Supportive housing improves safety for female sex workers: B.C. study
Reports on a study published in the American Journal of Public Health that found that female sex workers living in and operating from supportive-housing units have less adversarial relationships with police and were exposed to less violence and disease, such as HIV.
Female sex workers living in and operating from supportive-housing units have less adversarial relations with police, says a new study.
The study was published Wednesday in the "American Journal of Public Health" and was authored by researchers from the University of B.C. and the BC Centre for Excellence in HIV-AIDS.
Based on interviews with 39 women living on Vancouver's Downtown Eastside, the study also found female sex workers living in the housing units were exposed to less violence and disease, such as HIV.
The study was released just a month after Ontario's top court struck down a ban on bawdy houses.
It also comes amid the inquiry into serial killer Robert Pickton, which has heard the poor relationship between sex workers and police makes them reluctant to report abuse.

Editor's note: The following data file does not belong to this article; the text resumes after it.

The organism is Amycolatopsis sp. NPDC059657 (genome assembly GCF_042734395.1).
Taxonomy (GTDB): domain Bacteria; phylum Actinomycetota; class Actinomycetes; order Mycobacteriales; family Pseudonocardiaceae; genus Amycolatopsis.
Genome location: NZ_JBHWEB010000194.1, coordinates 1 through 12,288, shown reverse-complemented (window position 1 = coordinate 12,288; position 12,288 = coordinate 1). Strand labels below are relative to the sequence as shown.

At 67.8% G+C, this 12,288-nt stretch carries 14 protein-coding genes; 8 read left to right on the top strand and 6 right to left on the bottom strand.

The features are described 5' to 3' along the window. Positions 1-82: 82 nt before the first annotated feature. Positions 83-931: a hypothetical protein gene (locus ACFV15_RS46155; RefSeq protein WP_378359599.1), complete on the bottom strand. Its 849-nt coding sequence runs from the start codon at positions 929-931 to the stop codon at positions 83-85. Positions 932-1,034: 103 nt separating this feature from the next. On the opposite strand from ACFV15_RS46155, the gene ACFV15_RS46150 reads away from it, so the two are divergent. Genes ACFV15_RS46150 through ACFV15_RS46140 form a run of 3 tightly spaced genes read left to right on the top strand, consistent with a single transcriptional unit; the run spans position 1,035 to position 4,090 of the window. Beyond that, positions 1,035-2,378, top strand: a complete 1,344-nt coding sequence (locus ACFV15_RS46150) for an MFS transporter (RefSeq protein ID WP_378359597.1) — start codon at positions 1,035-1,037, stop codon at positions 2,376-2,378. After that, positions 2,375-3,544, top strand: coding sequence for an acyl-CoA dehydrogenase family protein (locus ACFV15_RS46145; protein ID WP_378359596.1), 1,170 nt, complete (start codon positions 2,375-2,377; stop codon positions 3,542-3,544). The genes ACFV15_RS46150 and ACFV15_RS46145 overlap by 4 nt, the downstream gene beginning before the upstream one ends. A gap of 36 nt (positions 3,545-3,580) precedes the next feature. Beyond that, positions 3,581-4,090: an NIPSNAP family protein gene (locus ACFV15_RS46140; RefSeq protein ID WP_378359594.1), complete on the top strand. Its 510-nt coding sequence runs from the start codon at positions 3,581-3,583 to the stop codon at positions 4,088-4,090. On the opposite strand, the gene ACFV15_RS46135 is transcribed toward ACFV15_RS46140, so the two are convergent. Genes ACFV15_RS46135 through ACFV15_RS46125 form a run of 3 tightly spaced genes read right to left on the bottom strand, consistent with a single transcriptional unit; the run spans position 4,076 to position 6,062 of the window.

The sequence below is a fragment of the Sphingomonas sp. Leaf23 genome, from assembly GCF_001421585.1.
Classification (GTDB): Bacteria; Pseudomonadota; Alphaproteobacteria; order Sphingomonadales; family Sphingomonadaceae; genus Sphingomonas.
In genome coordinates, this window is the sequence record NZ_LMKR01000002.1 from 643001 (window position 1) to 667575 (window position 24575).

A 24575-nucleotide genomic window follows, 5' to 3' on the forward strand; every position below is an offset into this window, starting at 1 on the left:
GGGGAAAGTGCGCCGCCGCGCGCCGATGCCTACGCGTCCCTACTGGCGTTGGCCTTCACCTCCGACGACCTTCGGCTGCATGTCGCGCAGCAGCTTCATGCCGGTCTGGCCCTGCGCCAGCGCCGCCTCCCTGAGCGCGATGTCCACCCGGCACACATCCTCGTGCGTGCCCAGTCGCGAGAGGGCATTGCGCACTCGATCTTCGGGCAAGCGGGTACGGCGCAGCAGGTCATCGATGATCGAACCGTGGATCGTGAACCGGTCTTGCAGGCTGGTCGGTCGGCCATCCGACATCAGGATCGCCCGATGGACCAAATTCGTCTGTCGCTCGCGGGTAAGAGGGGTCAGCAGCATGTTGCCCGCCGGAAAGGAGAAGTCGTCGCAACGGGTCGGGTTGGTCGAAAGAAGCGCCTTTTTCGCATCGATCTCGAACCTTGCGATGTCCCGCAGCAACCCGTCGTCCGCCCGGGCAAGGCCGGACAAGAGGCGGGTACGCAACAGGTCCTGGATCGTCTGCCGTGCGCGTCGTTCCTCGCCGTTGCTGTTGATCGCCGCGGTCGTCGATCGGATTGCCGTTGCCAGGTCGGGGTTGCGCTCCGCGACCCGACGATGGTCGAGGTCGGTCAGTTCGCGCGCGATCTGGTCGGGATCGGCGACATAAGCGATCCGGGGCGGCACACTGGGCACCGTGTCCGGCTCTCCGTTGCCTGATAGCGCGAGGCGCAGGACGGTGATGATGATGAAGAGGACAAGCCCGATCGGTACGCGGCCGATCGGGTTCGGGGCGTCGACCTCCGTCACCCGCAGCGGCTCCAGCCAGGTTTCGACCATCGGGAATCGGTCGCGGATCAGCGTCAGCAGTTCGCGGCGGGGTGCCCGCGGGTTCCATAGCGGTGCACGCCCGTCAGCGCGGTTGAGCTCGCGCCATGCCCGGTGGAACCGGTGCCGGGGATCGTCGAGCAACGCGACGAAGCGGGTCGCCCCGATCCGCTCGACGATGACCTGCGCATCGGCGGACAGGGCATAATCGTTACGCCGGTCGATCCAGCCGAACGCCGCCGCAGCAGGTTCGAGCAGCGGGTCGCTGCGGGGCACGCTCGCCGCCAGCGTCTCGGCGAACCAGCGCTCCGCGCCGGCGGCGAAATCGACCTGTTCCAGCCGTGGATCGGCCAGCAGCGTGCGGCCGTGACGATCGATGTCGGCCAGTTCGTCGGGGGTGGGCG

"I think it's actually providing a really important opportunity for sex workers to actually feel safe to reach out to police for protection rather than feeling constantly criminalized," said Kate Shannon, senior author and assistant professor of medicine at UBC.
According to the study, the women lived in supportive-housing programs run by the Atira Women's Resource Society and RainCity Housing and Support Society on the Downtown Eastside.
The housing units operate on a harm-reduction model, meaning the women are given a place to live and pay rent, but what they do in their units is their business.
Security measure are in place and include women-only buildings, security cameras, front-desk sign-in procedures for guests and clients, and on-site staff who can call police in the event of violence.